SONGS Aerial View

Aerial view of the San Onofre Nuclear Generating Station in 2012.

A San Diego-based activist organization on Aug. 30 filed suit against Southern California Edison, Holtec International and the U.S. Nuclear Regulatory Commission, seeking to halt the continued storage of spent nuclear fuel on-site at the shuttered San Onofre Nuclear Generating Station. The suit also names San Diego Gas & Electric and its parent company, Sempra Energy, minority owners of the plant.

A petition filed by the nonprofit Public Watchdogs in U.S. District Court for the Southern District of California alleges "mismanagement and mishandling" of spent nuclear fuel at the facility and claims the NRC-approved storage system and casks by Camden, New Jersey-based Holtec International possess design and manufacturing defects. The suit also asserts that the current storage site, located between two active fault lines on the Southern California coast, is dangerous and that "there is an imminent danger that the canisters will fail."

Public Watchdogs, under its mission "to protect California businesses and residents from the California Public Utilities Commission and other rogue government agencies," seeks a temporary restraining order to prevent the further transfer of spent fuel from cooling pools to dry-cask storage. The motion states a preference for continued storage of spent fuel in the wet pools that "were specifically designed and built to ensure the relatively safe storage of this toxic and radioactive material." The suit characterizes the dry-storage operation as "the root cause of the current dangers to life, health, and property" which, the group says, triggered the legal action.

SCE and the other utility defendants on Sept. 5 filed notice of their intent to oppose the motion. The notice says defendants "intend to put forth significant legal arguments and substantial witness declarations" demonstrating the groundlessness of the suit. The defendants requested an opportunity to formally oppose the motion for preliminary injunction and a temporary restraining order before the court rules on it, and asked for a briefing schedule.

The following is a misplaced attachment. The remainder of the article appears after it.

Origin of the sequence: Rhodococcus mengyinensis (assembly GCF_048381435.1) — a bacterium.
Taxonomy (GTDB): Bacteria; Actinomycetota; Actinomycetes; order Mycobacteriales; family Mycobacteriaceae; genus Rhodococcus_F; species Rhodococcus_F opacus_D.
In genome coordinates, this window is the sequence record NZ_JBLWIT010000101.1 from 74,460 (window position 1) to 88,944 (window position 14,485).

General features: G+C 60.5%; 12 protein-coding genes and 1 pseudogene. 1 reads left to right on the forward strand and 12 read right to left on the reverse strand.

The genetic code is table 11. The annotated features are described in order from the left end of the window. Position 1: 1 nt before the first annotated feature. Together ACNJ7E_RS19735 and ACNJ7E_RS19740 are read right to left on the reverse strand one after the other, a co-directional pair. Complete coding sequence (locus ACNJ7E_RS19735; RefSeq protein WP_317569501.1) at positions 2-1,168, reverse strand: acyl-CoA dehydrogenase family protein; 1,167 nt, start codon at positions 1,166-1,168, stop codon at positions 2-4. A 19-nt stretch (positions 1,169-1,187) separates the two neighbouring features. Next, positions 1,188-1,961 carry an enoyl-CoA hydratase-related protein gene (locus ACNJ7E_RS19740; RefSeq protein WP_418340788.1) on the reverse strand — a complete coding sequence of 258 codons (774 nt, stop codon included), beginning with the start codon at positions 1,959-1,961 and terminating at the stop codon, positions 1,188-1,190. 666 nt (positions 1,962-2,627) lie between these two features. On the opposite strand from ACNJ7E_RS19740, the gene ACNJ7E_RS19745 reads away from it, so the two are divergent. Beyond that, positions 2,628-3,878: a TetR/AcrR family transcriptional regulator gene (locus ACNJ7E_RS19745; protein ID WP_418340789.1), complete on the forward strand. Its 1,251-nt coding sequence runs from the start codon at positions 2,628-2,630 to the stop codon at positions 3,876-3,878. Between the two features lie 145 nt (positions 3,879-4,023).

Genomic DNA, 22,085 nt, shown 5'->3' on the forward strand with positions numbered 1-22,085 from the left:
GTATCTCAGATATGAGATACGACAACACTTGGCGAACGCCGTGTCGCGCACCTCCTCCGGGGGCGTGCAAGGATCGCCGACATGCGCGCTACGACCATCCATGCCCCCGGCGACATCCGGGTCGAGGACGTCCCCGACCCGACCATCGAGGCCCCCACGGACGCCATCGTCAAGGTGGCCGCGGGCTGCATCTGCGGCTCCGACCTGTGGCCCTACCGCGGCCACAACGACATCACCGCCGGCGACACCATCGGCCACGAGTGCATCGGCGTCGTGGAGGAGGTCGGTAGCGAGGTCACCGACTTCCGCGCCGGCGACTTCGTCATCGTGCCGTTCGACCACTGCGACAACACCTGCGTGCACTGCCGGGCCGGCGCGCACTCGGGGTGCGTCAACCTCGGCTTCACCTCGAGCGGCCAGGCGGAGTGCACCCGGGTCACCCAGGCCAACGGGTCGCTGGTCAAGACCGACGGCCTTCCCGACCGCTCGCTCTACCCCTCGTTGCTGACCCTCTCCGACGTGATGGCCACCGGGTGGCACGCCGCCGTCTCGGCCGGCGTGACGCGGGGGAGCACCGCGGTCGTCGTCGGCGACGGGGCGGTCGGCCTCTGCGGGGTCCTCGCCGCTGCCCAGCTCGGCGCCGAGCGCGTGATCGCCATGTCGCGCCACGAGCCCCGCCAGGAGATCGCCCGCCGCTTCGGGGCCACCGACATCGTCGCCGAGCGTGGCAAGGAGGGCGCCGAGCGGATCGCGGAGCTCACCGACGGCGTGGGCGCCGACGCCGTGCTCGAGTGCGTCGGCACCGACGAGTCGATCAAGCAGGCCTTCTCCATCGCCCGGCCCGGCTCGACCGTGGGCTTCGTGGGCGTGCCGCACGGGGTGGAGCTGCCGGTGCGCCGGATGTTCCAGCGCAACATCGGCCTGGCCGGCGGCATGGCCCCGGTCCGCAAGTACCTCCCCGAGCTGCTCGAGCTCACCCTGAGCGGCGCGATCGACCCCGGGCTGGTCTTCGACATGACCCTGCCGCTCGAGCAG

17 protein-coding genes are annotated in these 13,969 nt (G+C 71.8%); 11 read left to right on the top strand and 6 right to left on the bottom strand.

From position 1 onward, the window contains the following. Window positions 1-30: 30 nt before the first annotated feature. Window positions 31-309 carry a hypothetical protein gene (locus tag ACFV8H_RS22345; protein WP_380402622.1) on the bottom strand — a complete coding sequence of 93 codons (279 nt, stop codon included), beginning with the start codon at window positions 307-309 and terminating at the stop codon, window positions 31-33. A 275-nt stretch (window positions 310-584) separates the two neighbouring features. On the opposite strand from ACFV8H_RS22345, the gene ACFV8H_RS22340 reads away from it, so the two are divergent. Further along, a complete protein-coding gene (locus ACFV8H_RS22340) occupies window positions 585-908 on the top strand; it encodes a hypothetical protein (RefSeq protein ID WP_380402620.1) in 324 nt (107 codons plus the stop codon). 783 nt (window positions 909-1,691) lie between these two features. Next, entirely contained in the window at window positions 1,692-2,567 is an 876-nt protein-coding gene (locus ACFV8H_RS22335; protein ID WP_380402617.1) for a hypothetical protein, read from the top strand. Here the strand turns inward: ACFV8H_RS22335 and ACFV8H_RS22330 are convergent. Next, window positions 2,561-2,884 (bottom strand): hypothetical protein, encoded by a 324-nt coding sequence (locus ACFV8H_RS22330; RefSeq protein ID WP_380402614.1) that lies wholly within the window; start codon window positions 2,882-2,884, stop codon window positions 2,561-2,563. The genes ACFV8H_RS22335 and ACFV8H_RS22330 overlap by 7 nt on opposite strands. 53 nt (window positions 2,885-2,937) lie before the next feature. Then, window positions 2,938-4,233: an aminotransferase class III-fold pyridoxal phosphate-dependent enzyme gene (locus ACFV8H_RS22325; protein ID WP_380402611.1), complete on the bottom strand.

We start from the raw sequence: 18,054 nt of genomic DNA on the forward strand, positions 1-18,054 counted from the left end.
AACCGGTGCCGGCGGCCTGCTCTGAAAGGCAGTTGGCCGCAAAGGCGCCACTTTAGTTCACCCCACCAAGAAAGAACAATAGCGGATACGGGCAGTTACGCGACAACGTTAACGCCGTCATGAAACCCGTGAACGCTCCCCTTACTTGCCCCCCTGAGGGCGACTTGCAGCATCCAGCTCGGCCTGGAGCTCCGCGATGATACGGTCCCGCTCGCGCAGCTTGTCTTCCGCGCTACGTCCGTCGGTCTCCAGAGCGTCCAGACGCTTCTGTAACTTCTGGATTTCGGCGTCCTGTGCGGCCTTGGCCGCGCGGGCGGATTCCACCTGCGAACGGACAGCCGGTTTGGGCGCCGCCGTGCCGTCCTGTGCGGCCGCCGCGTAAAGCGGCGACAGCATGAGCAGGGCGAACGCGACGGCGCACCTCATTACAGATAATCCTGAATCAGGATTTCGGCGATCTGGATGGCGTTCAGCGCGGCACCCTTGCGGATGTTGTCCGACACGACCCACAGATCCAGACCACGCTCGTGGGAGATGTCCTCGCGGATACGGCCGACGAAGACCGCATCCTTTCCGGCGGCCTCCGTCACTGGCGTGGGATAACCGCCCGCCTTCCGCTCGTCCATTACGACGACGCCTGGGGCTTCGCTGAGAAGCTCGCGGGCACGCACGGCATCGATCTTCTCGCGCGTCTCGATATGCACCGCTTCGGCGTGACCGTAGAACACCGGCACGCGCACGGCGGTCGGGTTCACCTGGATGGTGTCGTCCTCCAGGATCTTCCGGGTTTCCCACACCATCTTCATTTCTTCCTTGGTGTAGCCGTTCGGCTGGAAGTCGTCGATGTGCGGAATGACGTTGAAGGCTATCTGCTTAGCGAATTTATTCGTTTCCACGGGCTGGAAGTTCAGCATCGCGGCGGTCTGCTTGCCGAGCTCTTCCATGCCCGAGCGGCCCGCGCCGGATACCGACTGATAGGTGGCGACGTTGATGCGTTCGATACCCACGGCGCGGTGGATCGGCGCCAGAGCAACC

"This latest effort by Public Watchdogs runs counter to the expressed interest of the communities adjacent to the San Onofre nuclear plant by potentially stranding spent fuel on-site, even when options for transport and off-site storage or disposal become available," SCE spokesman John Dobken said in an email. He said communities near SONGS have made clear their preference for storing the fuel safely on-site and moving it to an off-site facility as soon as one becomes available. "Being ready means having all fuel safely in dry storage and in transportable canisters," Dobken said.

The federal government's as-yet-unsuccessful effort to secure a permanent storage facility for spent nuclear fuel, the Public Watchdogs motion claims, caused plant operator SCE's decommissioning plan to "morph" into one that called for transferring the fuel from wet to dry storage.

Holtec canisters became misaligned during loading into storage vaults in July and August 2018, creating a risk of them falling, events which led to a nearly yearlong suspension of spent-fuel transfer and loading at the plant. Both the NRC and SCE conducted extensive investigations following the incidents, resulting in the NRC fining SCE $116,000 and requiring a dramatic revamping of its transfer and loading procedures at the site (see CEM No. 1554).

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